Marketing’s gender pay gap narrows, but remains double the national average 

Exclusive data from Marketing Week’s 2024 Career & Salary Survey reveals the gender pay gap for full-time workers has improved, but only by a minimal 0.5 percentage points.

On average, female marketers working full-time are paid 16% less than their male counterparts, according to the exclusive 2024 Marketing Week Career & Salary Survey.

This figure marks a very slight improvement on 2023 when the gender pay gap stood at 16.5%.

It is still far higher – more than double – the national average of 7.7% though, as recorded by the Office for National Statistics in April 2023. 

‘Where’s the incentive?’: The impact of marketing’s persistent gender pay gap problem

The ONS calculates the gender pay gap as the difference between average hourly earnings (excluding overtime) of men and women as a proportion of men’s average hourly earnings. The figure is the measure across all jobs in the UK, rather than the difference in pay between men and women for doing the same job.

While still representing a significant void, Marketing Week’s analysis shows there has been an improvement in marketing’s gender pay gap over the past five years.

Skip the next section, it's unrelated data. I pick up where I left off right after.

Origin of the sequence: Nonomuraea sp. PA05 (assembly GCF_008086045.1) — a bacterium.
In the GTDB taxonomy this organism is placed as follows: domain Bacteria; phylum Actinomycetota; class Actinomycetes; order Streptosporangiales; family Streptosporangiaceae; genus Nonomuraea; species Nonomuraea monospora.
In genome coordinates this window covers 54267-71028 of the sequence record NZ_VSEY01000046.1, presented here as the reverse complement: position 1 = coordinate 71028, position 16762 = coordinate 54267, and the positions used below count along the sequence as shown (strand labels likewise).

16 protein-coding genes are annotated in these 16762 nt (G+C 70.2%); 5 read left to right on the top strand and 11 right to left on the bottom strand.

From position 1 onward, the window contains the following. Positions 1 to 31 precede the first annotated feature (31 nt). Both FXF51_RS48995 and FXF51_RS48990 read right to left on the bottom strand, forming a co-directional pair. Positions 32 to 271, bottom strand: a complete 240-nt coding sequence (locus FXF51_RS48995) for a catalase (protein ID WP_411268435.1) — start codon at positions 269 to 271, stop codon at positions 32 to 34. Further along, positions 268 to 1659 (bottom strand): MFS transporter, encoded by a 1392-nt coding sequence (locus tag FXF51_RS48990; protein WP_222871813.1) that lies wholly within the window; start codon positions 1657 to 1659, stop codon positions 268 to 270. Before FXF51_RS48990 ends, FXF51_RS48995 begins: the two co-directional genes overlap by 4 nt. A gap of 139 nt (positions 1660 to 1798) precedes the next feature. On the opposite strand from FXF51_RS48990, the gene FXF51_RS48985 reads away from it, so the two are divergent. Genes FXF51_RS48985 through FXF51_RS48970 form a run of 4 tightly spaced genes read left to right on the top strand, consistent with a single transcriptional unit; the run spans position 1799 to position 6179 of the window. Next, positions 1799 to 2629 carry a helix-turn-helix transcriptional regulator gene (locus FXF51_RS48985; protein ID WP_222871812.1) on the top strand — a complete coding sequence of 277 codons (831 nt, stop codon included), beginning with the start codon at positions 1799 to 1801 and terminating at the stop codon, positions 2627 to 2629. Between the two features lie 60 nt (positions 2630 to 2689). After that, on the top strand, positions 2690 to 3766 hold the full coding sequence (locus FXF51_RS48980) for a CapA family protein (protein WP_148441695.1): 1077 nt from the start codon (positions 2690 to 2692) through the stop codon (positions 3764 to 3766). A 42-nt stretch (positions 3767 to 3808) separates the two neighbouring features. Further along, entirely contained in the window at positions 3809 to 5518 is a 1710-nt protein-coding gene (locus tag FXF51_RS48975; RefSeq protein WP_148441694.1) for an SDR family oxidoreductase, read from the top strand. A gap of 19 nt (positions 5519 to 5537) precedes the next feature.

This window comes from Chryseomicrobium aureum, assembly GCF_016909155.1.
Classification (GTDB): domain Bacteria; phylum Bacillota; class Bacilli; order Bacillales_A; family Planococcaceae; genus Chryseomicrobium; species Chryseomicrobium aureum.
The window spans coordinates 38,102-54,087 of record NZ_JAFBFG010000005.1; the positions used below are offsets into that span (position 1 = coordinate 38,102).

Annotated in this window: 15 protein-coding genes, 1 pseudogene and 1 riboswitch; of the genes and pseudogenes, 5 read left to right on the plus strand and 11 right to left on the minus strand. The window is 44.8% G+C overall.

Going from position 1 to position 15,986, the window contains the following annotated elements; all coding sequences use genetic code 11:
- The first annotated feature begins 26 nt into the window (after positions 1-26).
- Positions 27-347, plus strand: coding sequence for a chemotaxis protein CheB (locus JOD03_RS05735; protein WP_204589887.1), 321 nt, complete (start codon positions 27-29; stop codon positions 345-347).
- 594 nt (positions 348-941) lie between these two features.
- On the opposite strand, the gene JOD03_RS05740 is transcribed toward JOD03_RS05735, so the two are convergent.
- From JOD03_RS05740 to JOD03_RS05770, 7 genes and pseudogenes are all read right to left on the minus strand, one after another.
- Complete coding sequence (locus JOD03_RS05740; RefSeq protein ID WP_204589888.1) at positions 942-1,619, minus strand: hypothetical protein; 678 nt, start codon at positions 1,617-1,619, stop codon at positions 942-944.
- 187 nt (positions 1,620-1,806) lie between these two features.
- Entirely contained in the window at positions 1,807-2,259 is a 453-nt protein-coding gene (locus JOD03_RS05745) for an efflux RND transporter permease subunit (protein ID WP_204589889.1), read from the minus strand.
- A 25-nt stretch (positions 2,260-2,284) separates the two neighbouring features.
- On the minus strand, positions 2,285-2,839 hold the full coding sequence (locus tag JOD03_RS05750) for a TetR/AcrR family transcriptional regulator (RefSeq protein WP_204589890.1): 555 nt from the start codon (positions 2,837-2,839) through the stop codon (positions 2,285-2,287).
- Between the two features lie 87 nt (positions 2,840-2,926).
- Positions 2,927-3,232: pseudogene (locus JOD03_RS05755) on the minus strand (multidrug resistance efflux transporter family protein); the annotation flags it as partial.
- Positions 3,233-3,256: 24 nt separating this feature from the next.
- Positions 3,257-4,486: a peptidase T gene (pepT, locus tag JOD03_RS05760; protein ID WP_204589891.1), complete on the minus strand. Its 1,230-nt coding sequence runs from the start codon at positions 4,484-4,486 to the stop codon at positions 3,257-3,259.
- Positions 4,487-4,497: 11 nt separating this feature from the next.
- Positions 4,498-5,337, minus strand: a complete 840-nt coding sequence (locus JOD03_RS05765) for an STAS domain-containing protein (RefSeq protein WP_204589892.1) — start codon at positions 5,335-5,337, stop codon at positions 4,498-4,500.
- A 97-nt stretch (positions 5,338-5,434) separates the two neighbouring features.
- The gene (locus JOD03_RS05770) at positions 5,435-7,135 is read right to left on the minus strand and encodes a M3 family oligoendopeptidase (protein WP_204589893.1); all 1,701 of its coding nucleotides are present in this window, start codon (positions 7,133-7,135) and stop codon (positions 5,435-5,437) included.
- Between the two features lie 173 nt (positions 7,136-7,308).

In 2020, the data revealed a whopping 28% difference. This dropped to 23% in 2022 and still further to 12.6% in 2022 before rising back to 16.5% last year.

Marketing Week digs into 2024’s pay data further in this in-depth feature, which reveals the gender disparity by seniority and sector and analyses what is going on.

Over the coming weeks, Marketing Week will be publishing a series of exclusive news and features based on the findings of the 2024 Career & Salary Survey, including the impact of tightening budgets, pay disparities and the state of marketing salaries. Click here to view everything we’ve published so far.